• ISLAND RUMORS [Missouri]
      Mrs. Fred Burnham returned to her home in Leedy, Okla after visiting here.
    • Juanita Thompson daughter of Chas T. of Anita, Ia., wed to Waldo E. Lowell April 3, ... will live in St Joe [Missouri]

    • WATSON
      Mrs. Jake Lipps spent day with brother in Council Bluffs.
    • Mr. and Mrs Douglas Hayes visiting daughter Mrs Emery Ford at Nehawka, Ne.
    • Mrs. A.F. Shuey received word her brother Jim Reynolds of Ottawa, Kan critically ill
    • Mrs. Jess Smith to new home in Denton, Mont
    • Will Gottsche of Rock Springs, Wyo here to attend funeral of his brother
    • Miss Minnie Burnham of Leedy, Okla been visiting mother Mrs Mary Henderson
    • Mrs. Florence Morrell of Sterling, Ne., visiting parents A. Hydinger's
    • Mrs. John Hale states her daughter is now located in Texas, her husband being encamped there with the soldiers
    • Mrs. Mitchell of Greenfield is visiting at the home of her son I.B. Dinwiddie
    • W.E. Craft, daughter and Mrs Tom James visiting from Sidney
  • APRIL 17, 1914
    • Mr. and Mrs. C.E. Ackley departed for Cawker City, Kan., where he will work in the garage of his son-in-law Mr Bock. Eddie Ackley will take care of the farm here.

      The accompanying likeness is a picture of one of our heroes of the civil war and one of our former esteemed fellow townsmen, Zed McNew, but now of Shenandoah. Mr. McNew was born in Schuyler county, Illinois, January 6, 1841, where he spent the early years of his life, arriving to young manhood about the time the civil war broke out. He shouldered a musket in defence of the flag and served for three years with credit to himself and honor to the flag. In 1870 he came to Hamburg and has resided here continously until about a month ago when he moved to Shenandoah. He has seen Hamburg grow from almost nothing to the beautiful little city that it is today.

      Mr. McNew with the other pioneers of Fremont county endured the hardship and trials attendant on pioneering a new and raw country. To those pioneers of the early days we of the present time really owe our present state of prosperity and high order of civilization. He was first married in 1874 his wife dying in 1894. He remarried in April 1900.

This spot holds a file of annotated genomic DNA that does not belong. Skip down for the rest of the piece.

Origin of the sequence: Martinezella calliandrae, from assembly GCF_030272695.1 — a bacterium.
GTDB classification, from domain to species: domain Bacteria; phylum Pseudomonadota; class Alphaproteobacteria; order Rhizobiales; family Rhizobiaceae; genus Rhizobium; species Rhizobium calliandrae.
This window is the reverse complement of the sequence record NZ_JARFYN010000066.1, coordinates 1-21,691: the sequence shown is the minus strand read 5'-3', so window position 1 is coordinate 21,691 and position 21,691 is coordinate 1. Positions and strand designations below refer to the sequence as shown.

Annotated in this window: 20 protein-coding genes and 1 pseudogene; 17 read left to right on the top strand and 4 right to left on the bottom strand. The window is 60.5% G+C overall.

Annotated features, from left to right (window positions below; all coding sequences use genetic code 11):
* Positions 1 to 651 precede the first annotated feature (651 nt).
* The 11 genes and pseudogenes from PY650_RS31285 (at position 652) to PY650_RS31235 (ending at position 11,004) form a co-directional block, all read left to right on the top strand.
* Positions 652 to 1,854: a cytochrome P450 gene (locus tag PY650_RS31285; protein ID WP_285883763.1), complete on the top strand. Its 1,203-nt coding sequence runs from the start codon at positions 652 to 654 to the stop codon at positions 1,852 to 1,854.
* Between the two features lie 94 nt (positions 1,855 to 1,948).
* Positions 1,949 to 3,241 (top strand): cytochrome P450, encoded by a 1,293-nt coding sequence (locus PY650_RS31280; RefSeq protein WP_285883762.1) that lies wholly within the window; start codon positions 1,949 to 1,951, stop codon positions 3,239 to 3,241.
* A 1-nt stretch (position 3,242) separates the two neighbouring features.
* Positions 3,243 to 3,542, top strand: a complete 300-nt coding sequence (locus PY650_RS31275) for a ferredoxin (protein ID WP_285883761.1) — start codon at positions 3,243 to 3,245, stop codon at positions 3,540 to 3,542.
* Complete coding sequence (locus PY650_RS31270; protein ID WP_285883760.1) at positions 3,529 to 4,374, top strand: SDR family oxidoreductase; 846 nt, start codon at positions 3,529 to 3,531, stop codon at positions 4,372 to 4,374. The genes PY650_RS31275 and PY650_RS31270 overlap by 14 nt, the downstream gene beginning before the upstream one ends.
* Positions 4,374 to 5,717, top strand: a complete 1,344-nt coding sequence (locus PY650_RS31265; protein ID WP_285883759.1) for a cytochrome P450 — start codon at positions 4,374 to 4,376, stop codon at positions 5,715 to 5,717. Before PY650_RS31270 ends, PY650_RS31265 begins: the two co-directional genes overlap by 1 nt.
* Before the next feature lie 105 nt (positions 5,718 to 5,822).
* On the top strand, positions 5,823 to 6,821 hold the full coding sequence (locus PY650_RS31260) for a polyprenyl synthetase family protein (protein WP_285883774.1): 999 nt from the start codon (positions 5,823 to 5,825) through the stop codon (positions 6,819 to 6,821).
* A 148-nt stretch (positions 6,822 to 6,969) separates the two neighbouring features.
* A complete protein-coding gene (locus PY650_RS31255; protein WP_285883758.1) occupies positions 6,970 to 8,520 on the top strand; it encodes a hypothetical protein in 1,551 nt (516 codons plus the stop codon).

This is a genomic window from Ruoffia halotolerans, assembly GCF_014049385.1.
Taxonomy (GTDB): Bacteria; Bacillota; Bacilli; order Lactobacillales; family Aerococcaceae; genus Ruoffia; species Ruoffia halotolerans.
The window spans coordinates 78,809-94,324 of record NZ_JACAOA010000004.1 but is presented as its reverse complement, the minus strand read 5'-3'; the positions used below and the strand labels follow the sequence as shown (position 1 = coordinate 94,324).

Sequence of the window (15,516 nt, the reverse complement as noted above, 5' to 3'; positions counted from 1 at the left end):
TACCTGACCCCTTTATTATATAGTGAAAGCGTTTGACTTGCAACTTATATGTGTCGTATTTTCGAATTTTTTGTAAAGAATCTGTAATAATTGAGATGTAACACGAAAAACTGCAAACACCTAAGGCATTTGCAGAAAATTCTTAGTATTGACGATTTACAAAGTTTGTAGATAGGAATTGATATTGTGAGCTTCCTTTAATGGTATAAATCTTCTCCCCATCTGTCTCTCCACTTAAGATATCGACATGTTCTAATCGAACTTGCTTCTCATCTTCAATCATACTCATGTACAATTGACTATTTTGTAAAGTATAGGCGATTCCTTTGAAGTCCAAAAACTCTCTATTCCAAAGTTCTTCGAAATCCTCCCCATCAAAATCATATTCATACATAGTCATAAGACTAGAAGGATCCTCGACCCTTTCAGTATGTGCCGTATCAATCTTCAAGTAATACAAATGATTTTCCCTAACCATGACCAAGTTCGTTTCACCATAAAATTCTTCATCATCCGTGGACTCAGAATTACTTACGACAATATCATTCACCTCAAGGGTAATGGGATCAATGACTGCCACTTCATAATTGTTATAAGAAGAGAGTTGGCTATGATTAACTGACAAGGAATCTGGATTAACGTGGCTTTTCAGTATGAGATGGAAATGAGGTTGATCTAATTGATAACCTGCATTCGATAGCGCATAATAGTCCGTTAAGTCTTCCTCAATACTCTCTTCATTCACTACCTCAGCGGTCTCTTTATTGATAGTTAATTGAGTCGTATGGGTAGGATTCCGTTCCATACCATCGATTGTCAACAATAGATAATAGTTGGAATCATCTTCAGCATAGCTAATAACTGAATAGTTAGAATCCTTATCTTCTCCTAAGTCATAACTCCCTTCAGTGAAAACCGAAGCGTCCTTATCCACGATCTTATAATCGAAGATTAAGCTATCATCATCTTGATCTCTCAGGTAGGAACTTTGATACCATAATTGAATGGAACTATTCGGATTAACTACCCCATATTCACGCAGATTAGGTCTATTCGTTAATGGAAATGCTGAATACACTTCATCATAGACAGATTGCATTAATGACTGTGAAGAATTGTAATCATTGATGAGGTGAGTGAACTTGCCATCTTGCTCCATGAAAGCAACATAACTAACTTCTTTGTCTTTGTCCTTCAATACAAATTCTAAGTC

Jas Mann is the only man actively engaged in business at the present time that was in business here when he first came to Hamburg. Mr McNew at the age of 73 is hale and hearty and can give some of the young bloods a pointer or two in the way of getting around.

    • W.W. Runyan, father of Miss Grace Runyan, of Corning [Iowa], the young lady whom Earl Jones is accused of kidnapping died at his home in Corning, on Monday of this week. Mr Runyan was a banker and quite wealthy . By many it is believed that the worry and other trouble attending what is known now as the famous Jones' case hastened his death. He leaves a widow, two daughters and two sons. He was buried Tuesday at Corning [Iowa] in the Oak Hill cemetery.
    • George Wilburger was born near Hamburg, Iowa April 5, 1861 and died of apoplexy at Julien, Nebr., April 7, 1914 at the age of 53 years and 2 days. In 1886 he moved to Julien, Nebr., and settled on a farm near there. On Dec 27, 1888 he was married to Miss Augusta Wernick of York, Nebr. To this union were born two children, Roy and Alma who with their mother, three brothers and three sisters are left to mourn the loss of a kind husband, father and brother. The brothers and sisters and Albert of Sidney, Henry of Julien, Nebr., Herman and Mrs Emma Grassman of Nebraska City, Mrs A.E. Wanamaker of Hamburg and Mrs Martha Harns of Columbus, Nebr. The mother, father, brother John and sister Cathrine passed on before. The deceased gave his heart to Christ and united with the church in his youth and tried to live a conscientious christian life. He so often said, "I am so tired" and after the day's work was done he sank to the floor inside the threshold of his own home, became unconscious and was at rest in a short time.

      The funeral was preached at Julien by Rev Zimmerman and all that remained of a fine, large robust healthy looking man, right in the prime of life, was laid to rest in the Nebraska City cemetery, which place he had lived for 6 years while educating his children.

      He was a member of the Woodmen lodge and that order attended in a body, being pallbearers, carrying the casket from his home to the church, then to the depot. His burial was beautiful it being on the evening of Good Friday the anniversary of his Lord's death and burial, he too being laid in the tomb to await the Resurrection Morn. In his death the community suffers the loss of a good citizen and neighbor and the church a consistent member which was evident of a large number attending his funeral.